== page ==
London staged its biggest political funeral in almost half a century Wednesday morning as Britain's governing elite joined the Queen and global leaders to bid farewell to former Prime Minister Margaret Thatcher, known as the "Iron Lady."
In an event similar to Winston Churchill's state funeral in 1965, Thatcher's coffin traveled on a horse-drawn gun carriage through the capital's streets, from the Houses of Parliament to the city's most famous cathedral, St. Paul's.
While police feared demonstrations might mar the occasion, the procession passed through the streets peacefully, greeted with either silence or polite applause.
More than 2,300 mourners attended the funeral, including 11 serving prime ministers from around the world, the British government's entire cabinet, two heads of state and 17 foreign ministers.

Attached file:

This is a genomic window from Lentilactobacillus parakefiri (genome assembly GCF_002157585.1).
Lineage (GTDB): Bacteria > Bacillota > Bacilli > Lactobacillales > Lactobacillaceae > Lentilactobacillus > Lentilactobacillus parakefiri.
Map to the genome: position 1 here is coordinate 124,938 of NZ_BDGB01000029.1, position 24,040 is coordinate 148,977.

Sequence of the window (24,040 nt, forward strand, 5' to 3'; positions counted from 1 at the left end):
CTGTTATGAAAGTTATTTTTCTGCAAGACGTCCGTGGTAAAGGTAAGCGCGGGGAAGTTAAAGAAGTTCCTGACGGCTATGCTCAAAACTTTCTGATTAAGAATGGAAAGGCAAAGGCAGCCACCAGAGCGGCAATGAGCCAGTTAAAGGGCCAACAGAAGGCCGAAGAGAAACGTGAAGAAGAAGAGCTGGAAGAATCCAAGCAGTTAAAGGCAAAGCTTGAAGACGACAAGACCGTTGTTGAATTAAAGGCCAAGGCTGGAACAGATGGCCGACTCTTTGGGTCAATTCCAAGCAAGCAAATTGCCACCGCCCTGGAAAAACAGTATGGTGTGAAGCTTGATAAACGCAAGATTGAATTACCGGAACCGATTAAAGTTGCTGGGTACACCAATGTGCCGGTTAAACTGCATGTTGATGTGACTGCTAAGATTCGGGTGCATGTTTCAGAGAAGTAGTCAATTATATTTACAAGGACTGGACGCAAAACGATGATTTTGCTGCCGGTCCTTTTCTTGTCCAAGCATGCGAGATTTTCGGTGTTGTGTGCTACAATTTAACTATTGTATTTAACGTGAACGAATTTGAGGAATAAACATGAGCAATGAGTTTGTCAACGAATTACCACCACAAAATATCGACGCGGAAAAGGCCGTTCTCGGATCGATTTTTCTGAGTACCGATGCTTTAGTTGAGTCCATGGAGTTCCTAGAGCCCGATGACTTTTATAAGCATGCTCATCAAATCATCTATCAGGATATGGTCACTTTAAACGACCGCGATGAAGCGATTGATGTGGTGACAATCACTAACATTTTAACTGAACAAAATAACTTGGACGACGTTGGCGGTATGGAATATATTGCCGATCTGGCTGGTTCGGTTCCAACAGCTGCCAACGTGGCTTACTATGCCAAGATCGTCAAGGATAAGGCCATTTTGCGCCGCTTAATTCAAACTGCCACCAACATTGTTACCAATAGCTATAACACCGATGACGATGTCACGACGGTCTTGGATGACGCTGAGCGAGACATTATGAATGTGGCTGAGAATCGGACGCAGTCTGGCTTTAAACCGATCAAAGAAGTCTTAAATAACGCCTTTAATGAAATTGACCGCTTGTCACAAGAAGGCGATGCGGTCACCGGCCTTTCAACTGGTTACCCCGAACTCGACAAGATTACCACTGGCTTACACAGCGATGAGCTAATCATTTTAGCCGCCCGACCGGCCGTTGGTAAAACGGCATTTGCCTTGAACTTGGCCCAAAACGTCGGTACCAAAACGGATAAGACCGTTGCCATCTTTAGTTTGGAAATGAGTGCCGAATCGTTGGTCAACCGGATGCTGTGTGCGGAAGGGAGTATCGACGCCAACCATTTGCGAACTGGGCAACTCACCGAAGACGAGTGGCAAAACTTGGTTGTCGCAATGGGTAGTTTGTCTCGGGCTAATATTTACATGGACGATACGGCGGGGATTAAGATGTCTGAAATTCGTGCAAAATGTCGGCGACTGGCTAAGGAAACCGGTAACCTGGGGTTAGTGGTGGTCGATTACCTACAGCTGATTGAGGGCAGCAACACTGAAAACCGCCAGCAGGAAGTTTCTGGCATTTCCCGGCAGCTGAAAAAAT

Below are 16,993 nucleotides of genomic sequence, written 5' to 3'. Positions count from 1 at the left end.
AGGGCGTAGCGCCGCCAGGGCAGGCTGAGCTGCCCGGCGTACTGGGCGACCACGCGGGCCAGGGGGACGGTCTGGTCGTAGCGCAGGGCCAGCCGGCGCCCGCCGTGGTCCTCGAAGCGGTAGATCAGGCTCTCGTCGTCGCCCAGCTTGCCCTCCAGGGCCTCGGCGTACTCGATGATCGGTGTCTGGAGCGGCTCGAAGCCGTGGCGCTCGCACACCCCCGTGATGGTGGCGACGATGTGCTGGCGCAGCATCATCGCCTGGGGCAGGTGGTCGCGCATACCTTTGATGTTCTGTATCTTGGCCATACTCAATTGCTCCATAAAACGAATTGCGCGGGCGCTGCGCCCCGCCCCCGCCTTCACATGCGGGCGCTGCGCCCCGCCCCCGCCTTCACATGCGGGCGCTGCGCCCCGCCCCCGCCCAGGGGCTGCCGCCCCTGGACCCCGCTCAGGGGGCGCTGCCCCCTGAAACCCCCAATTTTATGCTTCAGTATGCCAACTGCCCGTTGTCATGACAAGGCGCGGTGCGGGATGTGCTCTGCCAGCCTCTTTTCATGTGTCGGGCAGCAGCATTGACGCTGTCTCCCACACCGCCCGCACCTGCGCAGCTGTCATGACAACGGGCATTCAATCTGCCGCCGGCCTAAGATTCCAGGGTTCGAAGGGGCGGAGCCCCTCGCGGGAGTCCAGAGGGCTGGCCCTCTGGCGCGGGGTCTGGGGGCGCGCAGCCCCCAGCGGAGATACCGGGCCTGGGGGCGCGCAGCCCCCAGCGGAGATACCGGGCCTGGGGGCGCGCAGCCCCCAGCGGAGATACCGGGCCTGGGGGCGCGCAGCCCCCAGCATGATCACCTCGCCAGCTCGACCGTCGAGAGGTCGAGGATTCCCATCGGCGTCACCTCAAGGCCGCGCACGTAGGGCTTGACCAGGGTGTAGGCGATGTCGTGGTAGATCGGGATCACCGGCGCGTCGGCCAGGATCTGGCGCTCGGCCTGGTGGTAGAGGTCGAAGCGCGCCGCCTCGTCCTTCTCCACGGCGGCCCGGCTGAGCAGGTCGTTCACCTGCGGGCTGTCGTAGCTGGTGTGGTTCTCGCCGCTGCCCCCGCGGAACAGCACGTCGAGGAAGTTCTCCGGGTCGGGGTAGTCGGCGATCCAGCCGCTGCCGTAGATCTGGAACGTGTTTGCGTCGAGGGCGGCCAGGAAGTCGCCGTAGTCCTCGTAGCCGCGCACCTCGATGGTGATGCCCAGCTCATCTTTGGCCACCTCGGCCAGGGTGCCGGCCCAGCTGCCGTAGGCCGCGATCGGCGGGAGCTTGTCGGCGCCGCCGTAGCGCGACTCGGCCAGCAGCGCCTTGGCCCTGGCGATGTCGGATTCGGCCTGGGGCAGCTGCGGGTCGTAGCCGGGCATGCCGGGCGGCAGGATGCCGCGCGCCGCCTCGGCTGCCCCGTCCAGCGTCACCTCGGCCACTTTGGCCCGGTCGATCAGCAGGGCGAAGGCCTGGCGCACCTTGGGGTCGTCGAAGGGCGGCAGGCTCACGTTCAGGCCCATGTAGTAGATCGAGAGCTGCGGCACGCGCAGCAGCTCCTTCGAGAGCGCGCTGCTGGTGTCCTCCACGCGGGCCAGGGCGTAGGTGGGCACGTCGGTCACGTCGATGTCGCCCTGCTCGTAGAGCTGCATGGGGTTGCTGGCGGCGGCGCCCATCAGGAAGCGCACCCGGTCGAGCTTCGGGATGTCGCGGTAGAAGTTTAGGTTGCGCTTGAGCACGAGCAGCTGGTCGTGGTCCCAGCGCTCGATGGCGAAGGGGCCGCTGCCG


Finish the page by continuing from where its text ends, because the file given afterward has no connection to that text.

Thatcher, who headed Britain's government from 1979 to 1990 and led the Conservative Party for 15 years, died on April 8 after suffering a stroke.
Thatcher's granddaughter, Amanda, and Prime Minister David Cameron delivered readings at the service, while the Bishop of London, the Right Reverend Richard Chartres, spoke about her life and religious upbringing in his sermon.
Chartres said that the funeral was not the place to debate Thatcher's divisive legacy: "There is an important place for debating policies ... for assessing the impact of political decisions on the everyday lives of individuals and communities. Parliament held a frank debate last week—but here and today is neither the time nor the place."
Chancellor George Osborne was seen shedding a tear during the hourlong funeral.
Following the service, the former prime minister's coffin was taken to The Royal Hospital Chelsea, once again greeted by applause through the streets of London.